Local author writes picture book to help children understand why we're staying at home
Posted April 19, 2020 8:15 p.m. EDT
In the early days of the stay-at-home order in North Carolina, Venus Liles found herself reaching for ways to explain what that meant for her daughters — ages five and two. The result is a new picture book, "Luna Stays Home," which follows the story of a young girl as she grapples with what it means to be away from friends and school and her usual life.
"Luna Stays Home" is available online through its website. A portion of all proceeds will be donated to the World Health Organization's COVID-19 Response Fund. The book also comes with a compilation of articles, podcasts and guides with more information about how to talk to children about the pandemic. I checked in with Liles, a corporate lawyer for the past decade, to learn more. Here's a Q&A.
Go Ask Mom: What's the genesis for the book? Where did the idea come from?
Venus Liles: Children’s books have always been our family’s way of explaining the world to our daughters. We reach for them when we want to explain something fun, like butterfly facts (they taste with their feet!). And again when we need to explain something difficult.
The order to stay home during the coronavirus pandemic was abrupt and unexpected for everybody…but especially for young kids, who don’t watch the news. So I searched for a book to help explain to my daughters what was going on. When I couldn’t find one, I decided to write my own.
GAM: What's helped your own children better understand what's happening now?
VL: A LOT of dialogue! Sometimes my husband and I feel like we are repeating ourselves over and over, but that seems to be what our daughters need. They respond well to constant reminders about what’s happening and what to expect both day-to-day and long term. We are as honest as we can be, considering even scientists aren’t certain what to expect in the coming months.
GAM: What kinds of conversations do you hope your book will spark between parents and kids? There are several sections where discussion really is encouraged.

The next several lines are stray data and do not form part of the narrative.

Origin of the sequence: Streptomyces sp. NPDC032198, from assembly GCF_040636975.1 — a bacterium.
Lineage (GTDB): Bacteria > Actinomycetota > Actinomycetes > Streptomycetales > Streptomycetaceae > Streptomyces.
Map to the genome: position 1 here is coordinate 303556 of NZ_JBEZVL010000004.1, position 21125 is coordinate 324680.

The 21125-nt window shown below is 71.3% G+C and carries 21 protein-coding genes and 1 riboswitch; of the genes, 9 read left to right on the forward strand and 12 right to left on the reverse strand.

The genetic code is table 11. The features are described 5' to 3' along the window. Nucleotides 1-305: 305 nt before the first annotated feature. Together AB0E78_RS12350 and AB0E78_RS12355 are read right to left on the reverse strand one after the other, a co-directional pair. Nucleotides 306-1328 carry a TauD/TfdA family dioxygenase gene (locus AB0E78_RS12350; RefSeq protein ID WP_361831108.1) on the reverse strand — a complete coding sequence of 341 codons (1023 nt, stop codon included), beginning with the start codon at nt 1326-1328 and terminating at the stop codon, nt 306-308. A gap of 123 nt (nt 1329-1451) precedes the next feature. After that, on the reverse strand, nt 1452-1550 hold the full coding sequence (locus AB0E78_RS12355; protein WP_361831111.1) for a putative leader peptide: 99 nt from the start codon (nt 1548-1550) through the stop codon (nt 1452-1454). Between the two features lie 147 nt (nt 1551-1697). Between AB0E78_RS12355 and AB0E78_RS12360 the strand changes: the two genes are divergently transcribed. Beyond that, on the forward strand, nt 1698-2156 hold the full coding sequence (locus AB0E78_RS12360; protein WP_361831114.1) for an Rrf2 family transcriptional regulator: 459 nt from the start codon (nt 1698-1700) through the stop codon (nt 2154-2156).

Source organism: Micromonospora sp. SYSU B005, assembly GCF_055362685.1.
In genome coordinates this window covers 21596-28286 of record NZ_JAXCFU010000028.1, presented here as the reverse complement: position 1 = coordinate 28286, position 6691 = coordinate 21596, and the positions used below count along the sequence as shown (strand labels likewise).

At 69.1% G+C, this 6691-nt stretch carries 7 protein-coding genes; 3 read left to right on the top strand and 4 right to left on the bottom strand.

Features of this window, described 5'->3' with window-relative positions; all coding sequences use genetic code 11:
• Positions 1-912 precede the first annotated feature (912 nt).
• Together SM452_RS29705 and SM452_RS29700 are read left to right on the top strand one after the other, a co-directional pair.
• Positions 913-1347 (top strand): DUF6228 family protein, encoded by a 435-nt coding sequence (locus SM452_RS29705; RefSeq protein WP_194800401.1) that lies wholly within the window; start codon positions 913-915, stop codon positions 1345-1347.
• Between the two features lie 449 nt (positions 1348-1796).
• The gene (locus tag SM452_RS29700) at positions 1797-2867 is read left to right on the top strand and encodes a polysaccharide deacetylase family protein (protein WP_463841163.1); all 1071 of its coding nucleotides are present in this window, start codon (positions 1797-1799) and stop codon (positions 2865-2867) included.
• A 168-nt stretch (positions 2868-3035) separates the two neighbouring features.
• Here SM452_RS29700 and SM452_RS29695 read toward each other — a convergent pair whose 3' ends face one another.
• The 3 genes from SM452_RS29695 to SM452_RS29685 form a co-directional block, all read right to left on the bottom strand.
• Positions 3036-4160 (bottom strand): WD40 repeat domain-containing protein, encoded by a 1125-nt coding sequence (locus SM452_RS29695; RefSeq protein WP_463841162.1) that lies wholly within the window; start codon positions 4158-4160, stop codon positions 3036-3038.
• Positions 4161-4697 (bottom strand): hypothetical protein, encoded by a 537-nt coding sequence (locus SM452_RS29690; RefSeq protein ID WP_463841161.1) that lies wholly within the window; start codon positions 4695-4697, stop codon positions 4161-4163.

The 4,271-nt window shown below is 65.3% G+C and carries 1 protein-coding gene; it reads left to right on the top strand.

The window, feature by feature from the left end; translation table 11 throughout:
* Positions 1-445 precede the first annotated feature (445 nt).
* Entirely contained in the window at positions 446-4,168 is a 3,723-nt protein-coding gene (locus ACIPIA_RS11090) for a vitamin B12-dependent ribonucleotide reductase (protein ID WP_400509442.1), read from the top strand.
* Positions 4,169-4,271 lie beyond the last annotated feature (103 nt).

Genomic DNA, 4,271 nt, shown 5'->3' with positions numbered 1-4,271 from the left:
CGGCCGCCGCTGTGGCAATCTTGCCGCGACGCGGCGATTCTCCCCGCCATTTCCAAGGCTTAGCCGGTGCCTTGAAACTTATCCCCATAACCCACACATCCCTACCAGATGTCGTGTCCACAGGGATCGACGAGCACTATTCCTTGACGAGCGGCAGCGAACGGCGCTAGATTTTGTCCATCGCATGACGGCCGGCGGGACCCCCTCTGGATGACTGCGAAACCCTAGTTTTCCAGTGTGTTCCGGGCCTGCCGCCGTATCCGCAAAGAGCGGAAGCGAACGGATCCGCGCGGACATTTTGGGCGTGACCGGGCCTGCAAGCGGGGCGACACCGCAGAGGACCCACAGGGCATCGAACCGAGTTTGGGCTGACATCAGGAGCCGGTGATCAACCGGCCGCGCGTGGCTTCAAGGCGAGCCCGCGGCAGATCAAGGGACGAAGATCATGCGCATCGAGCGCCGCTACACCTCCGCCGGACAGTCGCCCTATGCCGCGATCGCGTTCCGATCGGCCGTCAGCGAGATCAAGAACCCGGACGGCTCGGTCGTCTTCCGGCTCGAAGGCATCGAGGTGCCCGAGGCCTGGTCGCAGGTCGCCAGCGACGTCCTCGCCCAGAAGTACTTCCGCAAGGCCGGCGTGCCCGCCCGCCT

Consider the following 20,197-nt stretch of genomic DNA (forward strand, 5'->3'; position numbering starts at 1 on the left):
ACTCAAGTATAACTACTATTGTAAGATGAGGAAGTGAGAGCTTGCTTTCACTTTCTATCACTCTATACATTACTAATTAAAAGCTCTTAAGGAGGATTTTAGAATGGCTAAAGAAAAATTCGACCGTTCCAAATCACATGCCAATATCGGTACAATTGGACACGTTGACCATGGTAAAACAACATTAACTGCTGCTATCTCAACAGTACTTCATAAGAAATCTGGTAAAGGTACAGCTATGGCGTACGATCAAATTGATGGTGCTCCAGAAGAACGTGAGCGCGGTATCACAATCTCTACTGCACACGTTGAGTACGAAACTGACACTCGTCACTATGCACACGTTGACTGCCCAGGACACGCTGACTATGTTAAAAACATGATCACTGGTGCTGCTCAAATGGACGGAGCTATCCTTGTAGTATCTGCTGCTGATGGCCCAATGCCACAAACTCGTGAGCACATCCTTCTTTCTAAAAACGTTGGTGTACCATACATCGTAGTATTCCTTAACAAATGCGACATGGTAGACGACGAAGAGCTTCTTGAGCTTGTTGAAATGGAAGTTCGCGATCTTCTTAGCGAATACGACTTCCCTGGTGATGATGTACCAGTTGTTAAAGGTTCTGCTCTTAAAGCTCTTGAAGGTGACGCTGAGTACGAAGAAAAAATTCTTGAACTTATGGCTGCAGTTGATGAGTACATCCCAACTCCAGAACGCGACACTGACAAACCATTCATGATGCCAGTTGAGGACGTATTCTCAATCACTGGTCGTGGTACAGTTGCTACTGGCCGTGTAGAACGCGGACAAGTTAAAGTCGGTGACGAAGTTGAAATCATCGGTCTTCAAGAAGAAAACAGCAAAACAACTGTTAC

VL: I hope "Luna Stays Home" will help create an environment in which children feel comfortable asking questions and talking about their feelings. I want Luna’s experience to open up space for kids and parents to talk honestly about the coronavirus, social distancing, and the other ways our lives have been impacted by this historic event. The questions in the book are meant to get kids talking to their parents (and get parents listening to their kids), so that the dialogue will continue well past the last page.
GAM: What I think is really important about the book is that, while we're in such unprecedented and scary times, it focuses on the good. That we have loved ones. That there's still chocolate ice cream. That there are helpers out there who are making a difference. Why is that such an important theme in the book?
VL: There’s a quote by Robin S. Sharma: “What you focus on grows, what you think about expands, and what you dwell upon determines your destiny.” I love that, and I think it’s important to remember now more than ever.
Young children are naturally curious and optimistic, and I wanted Luna to embody those characteristics. So, the book focuses on the good as a natural outpouring of Luna’s point of view. I hope hearing her story can help us all focus on the good a little bit more during this time.
GAM: What's helping you keep your sanity these days?
VL: Various passion projects are helping me maintain excitement, keep my sanity, and not feel like I’m living in the movie Groundhog Day. The first of those projects, of course, was "Luna Stays Home," which I hope will help other parents’ sanity too. Now that "Luna Stays Home" is out in the world, I’m focusing inward a bit more and may try baking and gardening. I say “try” because I’ve never done either before. But then again, I had never written a children’s book before either. So I guess anything’s possible!
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